Like fruits and vegetables, many spices and herbs have been shown to have biologically active compounds that benefit human health. One major benefit is attributed to their ability to reduce inflammation. The inflammatory process is complex, but many health experts agree that chronic inflammation is a common denominator among many chronic diseases.
Cooking with Anti-Inflammatory Spices and Herbs
Since many spices and herbs have anti-inflammatory properties, the bioactive compounds found in plants are often included in dietary supplements and standardized to ensure an amount that has been researched to show benefit. Cooking with these same spices and herbs that are used as supplements, tinctures, teas, and oils can contribute to your overall intake of these healthful plants. There are probably some of these anti-inflammatory seasonings in your spice cabinet right now, but before you get cooking, we have outlined some information on this topic to help you learn more:
What are Spices?
A spice is a plant substance used for flavoring, coloring or preserving food. Turmeric is a spice that is commonly used in the condiment mustard and can play all of the roles just mentioned. Parts of the plant that are used as spices:
What is a Herb Versus a Spice?
Herbs are also plants, and like spices, they are also used for flavoring or as a garnish. Certain herbs such as rosemary are also used for preserving food because of their antioxidant properties. The terms ‘spices’ and ‘herbs’ are sometimes used interchangeably but are distinct botanically and in culinary use. Parts of the plant that are used as herbs:
What are Anti-Inflammatory Spices?
Anti-inflammatory spices contain active compounds that have been shown to reduce one or more markers of inflammation. Some markers and mediators of inflammation used in research and diagnosis include:
- Tumor necrosis factor-alpha (TNF-α)
- Nuclear factor kappa-B (NF-κB)
- Cyclooxygenases (COX) and Lipoxygenases (LOX)
- High-sensitivity C-reactive protein (CRP)
TNF-α, NF-κB and interleukins are cytokines (signaling proteins involved in triggering the inflammatory response). For example: fat tissue, especially the type of abdominal visceral fat seen in obesity, can secrete pro-inflammatory cytokines leading to systemic inflammation in people with obesity.
9 Spices with Anti-Inflammatory Properties:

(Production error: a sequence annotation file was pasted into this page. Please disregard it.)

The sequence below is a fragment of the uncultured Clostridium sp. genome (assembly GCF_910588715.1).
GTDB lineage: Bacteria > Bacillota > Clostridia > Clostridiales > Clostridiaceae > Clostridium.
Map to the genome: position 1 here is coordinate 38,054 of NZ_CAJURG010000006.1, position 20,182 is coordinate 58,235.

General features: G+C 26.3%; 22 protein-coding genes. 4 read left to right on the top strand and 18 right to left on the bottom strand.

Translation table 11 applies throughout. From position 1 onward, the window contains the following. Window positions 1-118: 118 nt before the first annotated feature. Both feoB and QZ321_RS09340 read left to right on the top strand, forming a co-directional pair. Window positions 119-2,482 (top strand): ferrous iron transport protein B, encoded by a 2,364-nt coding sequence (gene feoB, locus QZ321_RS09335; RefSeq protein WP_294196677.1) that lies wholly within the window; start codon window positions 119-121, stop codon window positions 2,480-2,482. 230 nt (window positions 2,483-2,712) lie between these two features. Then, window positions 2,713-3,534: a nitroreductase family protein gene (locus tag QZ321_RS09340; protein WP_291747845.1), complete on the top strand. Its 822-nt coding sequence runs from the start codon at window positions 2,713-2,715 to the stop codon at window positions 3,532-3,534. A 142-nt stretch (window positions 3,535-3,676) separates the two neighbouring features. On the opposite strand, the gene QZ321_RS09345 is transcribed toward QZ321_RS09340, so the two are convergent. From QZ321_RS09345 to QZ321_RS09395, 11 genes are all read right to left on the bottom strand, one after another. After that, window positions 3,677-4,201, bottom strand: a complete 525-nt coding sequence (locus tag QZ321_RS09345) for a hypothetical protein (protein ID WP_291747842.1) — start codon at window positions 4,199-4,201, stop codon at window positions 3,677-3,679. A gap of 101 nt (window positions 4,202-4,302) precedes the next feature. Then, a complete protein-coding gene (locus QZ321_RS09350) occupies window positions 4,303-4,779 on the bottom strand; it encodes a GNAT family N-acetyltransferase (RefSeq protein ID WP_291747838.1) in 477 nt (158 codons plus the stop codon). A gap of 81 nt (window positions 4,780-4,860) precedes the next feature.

- Sesame has been shown to have anti-inflammatory properties in preclinical and clinical studies.
- Turmeric (and its main bioactive constituent, curcumin) is a very popular anti-inflammatory spice with many studies demonstrating efficacy. Clinical and preclinical studies indicate that turmeric and curcuminoids like curcumin may help manage atherosclerosis, cardiovascular disease, hypertension, and more.
- Ginger was shown to reduce CRP and inflammatory cytokines in participants with diabetes and osteoarthritis.
- Saffron has demonstrated anti-inflammatory effects in preclinical studies. In participants with allergic asthma, saffron reduced CRP levels.
- Garlic has anti-inflammatory activity in preclinical and clinical studies. In a study of overweight and obese women with osteoarthritis, garlic improved pain and reduced the pro-inflammatory adipocytokine (a cytokine produced by fat cells) called resistin.
- Caraway has some data that it may be beneficial in inflammatory bowel conditions like colitis.
- Cardamom has several clinical and preclinical studies demonstrating anti-inflammatory effects. In obese participants with fatty liver disease, cardamom reduced levels of CRP and inflammatory cytokines. In overweight and obese pre-diabetic women, cardamom reduced CRP. Cardamom may exert its anti-inflammatory effects through inhibiting the NF-κB pathway.
- Nutmeg has some preclinical data indicating it may have potential as a pain reliever due to its inhibition of COX enzymes, a mechanism similar to some non-steroidal anti-inflammatory drugs.
- Paprika prevented an inflammatory response from UV damage to skin in people. Paprika also suppressed TNF-α and resistin in adipocytes (fat cells).
Cooking with spices and herbs is a great way to add flavor to your food and expand your palate beyond table salt. Different cultures often have a set of spices associated with the particular cuisine. In addition to isolated spices, you can find spice blends designed for seasoning specific types of cuisine or proteins in your grocery store, at your local farmers market, or even at dedicated spice stores.